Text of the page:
Monday, December 12, 2011

Francis v. United Jersey Bank case brief

Francis v. United Jersey Bank
87 N.J. 15 (1981) 
NJ Supreme Court held that corporate directors owe a duty of care to their corporation and its shareholders. The court outlined the responsibilities that arise from the duty of care.
Pritchard & Baird Intermediaries Corporation was a reinsurance broker. The company acted as a “middle man” between insurance companies seeking to indemnify each other for insurance claims. The company had begun as a partnership co-founded by Charles Prichard, Sr. (“Charles Sr.”) but eventually became a corporation whose whose board included Lillian Pritchard (“Lillian”), William Pritchard (“William”), and Charles Pritchard, Jr. (“Charles Jr.”). Following the death of Charles Sr., Charles Jr. and William began to abuse the company’s finances by withdrawing increasing sums of money from its accounts under the guise of “shareholder loans.” Although the withdrawals created enormous capital deficits that eventually forced the company into bankruptcy, Lillian did nothing to rein in the abuse.
(1) Did Lillian Pritchard breach a duty of care to the corporation and its
(2) If so, was the breach a proximate cause of the bankruptcy?
(1) Lillian Pritchard breached a duty of care to the corporation and its share-
(2) The breach was a proximate cause of the bankruptcy.
Corporate directors owe a duty of care to the corporation andits shareholders. While the specific responsibilities vary according to the nature of the corporation, the duty of care requires directors to have at least  a rudimentary understanding of the corporation’s business as well as up-to- date knowledge of the corporation’s activities. Although a director need not personally audit the corporation’s accounts, directors should review financial statements to keep abreast of its financial situation. Therefore, a director may not excuse his failure to discharge this duty by claiming ignorance of the corporation’s state.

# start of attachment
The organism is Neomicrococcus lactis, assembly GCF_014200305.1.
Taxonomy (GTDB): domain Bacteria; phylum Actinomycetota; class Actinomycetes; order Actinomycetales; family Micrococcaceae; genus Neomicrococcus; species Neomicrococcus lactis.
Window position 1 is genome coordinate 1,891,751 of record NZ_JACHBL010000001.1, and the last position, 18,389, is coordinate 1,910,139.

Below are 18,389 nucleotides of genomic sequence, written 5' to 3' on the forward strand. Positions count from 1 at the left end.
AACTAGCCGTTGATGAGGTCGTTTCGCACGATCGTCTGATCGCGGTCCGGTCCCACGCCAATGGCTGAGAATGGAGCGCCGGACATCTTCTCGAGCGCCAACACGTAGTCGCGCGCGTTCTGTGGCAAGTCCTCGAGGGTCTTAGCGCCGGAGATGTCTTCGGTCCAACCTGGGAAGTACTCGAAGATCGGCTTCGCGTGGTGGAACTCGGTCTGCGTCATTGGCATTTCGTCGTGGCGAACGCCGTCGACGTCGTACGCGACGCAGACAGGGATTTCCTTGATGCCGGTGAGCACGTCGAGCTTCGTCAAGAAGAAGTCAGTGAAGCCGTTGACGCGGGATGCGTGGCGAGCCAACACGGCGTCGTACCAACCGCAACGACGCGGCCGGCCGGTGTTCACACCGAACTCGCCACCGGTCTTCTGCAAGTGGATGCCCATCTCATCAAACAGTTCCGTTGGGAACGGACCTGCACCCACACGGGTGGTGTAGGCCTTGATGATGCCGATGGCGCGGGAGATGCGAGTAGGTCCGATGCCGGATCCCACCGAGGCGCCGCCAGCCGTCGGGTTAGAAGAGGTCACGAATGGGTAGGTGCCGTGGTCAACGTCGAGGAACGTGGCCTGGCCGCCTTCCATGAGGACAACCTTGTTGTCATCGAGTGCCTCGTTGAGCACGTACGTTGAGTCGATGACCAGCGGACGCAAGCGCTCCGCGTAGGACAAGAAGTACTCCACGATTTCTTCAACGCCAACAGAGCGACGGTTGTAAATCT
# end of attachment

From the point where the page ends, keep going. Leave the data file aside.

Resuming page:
Despite being a director of Pritchard & Baird, Lillian was entirely detached from the company’s affairs. Had she reviewed its financial statements, she would immediately have realized that Charles Jr. and William were making improper withdrawals from the company’s accounts. The obviousness of the withdrawals means that Lillian also had an obligation to attempt reining in the abuse. Her failure to intervene was therefore a proximate cause of the bankruptcy.

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